May 07, 2013

Week 18: Benjamin Franklin and His Amazing Inventions

You can turn your boring summer into something adventurous without spending money by rereading old, dusty books while drinking freshly brewed mint tea. Something you dreamed before the end of school term but don’t have the bragging rights because you don’t have the credits to spend it for your dream summer vacation. Well, this is the right time to free from your anxiety, reread books this summer and brag about it!

The Maze of Bones (The 39 Clues, #1)
by Rick Riordan

Read from April 30 to May 01, 2013 — I own a copy, read count: 2

A million dollars… or a clue

What would happen if you discovered that your family was one of the most powerful in human history? What if you were told that the source of the family’s power was hidden around the world, in the form of 39 clues? What if you were given a choice—take a million dollars and walk away… or get the first Clue? If you’re Amy and Dan Cahill, you take the Clue—and begin a very dangerous race.

As much as it bothers me to reread books, this book still amazes me until the end. I can feel Riordan’s style into the book as much as I wanted to compare it to Percy Jackson and the Olympians series. This is a good start to make Riordan the leading author in The 39 Clues arc and to make my statement clear, Riordan’s popularity and good writing style topped the first book in the series leading readers to read the other books in the arc written by different awesome authors.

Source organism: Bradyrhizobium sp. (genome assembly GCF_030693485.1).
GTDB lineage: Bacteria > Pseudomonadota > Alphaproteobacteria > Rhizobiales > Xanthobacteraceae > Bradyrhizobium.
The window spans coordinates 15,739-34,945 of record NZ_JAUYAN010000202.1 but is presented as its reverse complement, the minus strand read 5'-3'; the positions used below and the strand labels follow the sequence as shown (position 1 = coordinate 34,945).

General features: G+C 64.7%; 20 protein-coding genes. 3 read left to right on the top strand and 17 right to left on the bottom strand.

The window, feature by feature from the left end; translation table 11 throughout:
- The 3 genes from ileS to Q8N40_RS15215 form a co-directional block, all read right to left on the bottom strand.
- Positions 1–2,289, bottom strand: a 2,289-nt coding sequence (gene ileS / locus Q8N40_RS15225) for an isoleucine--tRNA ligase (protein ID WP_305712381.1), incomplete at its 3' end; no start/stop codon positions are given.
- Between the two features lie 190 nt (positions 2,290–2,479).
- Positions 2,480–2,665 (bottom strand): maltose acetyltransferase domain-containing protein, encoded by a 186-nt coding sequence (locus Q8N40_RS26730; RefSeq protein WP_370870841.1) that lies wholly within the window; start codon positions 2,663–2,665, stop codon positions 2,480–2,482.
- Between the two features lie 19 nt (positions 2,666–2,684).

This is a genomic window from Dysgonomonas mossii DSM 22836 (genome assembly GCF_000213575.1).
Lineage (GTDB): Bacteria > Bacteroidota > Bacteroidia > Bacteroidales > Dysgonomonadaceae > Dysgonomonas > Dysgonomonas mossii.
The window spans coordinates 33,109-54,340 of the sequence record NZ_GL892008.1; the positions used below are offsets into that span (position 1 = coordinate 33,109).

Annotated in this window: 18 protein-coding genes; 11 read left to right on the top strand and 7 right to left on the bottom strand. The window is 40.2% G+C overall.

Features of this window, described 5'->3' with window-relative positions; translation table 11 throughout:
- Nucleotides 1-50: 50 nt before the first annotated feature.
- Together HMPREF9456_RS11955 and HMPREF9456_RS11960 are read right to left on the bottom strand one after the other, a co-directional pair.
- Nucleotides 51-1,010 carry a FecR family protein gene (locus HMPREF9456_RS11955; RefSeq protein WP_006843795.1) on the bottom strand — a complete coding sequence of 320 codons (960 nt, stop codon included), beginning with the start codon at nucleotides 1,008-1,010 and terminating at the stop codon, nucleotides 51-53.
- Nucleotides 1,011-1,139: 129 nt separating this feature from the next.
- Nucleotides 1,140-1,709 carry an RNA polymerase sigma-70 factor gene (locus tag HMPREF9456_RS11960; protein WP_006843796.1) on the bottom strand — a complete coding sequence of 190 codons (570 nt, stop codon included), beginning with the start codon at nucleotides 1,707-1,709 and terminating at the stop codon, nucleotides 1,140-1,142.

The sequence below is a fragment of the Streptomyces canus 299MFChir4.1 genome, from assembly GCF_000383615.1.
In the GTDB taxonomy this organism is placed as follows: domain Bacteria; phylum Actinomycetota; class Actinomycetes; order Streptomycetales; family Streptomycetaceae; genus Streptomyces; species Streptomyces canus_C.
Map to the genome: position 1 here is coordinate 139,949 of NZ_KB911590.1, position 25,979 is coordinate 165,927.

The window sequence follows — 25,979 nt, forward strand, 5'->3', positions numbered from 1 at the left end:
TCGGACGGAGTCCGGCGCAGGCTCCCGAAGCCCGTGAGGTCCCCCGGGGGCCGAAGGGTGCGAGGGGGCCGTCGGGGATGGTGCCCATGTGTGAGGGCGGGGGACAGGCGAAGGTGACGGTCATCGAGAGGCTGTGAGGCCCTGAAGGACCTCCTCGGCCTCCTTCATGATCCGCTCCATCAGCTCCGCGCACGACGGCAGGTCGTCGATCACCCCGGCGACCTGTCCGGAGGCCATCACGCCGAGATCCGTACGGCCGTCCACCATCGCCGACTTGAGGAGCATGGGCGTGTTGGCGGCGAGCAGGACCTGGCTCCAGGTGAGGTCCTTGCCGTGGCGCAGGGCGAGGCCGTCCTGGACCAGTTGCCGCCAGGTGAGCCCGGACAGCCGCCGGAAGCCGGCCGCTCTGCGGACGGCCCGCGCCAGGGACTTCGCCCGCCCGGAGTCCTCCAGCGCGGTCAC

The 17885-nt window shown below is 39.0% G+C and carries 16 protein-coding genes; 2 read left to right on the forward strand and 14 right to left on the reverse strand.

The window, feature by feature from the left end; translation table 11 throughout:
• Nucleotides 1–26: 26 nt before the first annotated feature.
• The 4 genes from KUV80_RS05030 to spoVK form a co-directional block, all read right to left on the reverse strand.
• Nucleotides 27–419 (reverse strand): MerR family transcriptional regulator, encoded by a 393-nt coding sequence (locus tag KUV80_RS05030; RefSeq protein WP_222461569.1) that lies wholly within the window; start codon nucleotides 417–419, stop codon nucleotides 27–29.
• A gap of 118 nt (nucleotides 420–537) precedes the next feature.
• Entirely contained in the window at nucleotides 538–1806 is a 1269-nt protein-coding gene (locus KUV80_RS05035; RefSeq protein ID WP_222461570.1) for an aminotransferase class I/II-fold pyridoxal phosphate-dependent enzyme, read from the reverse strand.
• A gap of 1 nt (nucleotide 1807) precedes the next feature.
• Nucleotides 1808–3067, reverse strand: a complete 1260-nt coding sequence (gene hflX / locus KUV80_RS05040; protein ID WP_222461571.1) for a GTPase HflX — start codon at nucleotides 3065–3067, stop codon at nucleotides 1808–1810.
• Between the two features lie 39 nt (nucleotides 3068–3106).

But what made The 39 Clues different from the other series I’ve read is the freshness of the story that could drive young and fascinating adult readers and to indulge them into the lives of the well-known historical names. Of course, what will be the reason of writing a boring historical book for children if we could write it with fascinating facts and action-packed adventure to find the next clue? It’s thrilling and it’s fun, right? This is just another work of Riordan that will well work with Percy Jackson and the Olympians’ fans and all.

The problem with rereading: there is nothing new to offer. Although it is a reread, still it amazes me until the end.

For the Cahill siblings, good luck and be the victor of the race!

Rick Riordan is the author of the New York Times #1 best-selling Percy Jackson and the Olympians series. He lives in San Antonio, Texas, with his wife and two sons. To learn more about Rick, visit his Web site at

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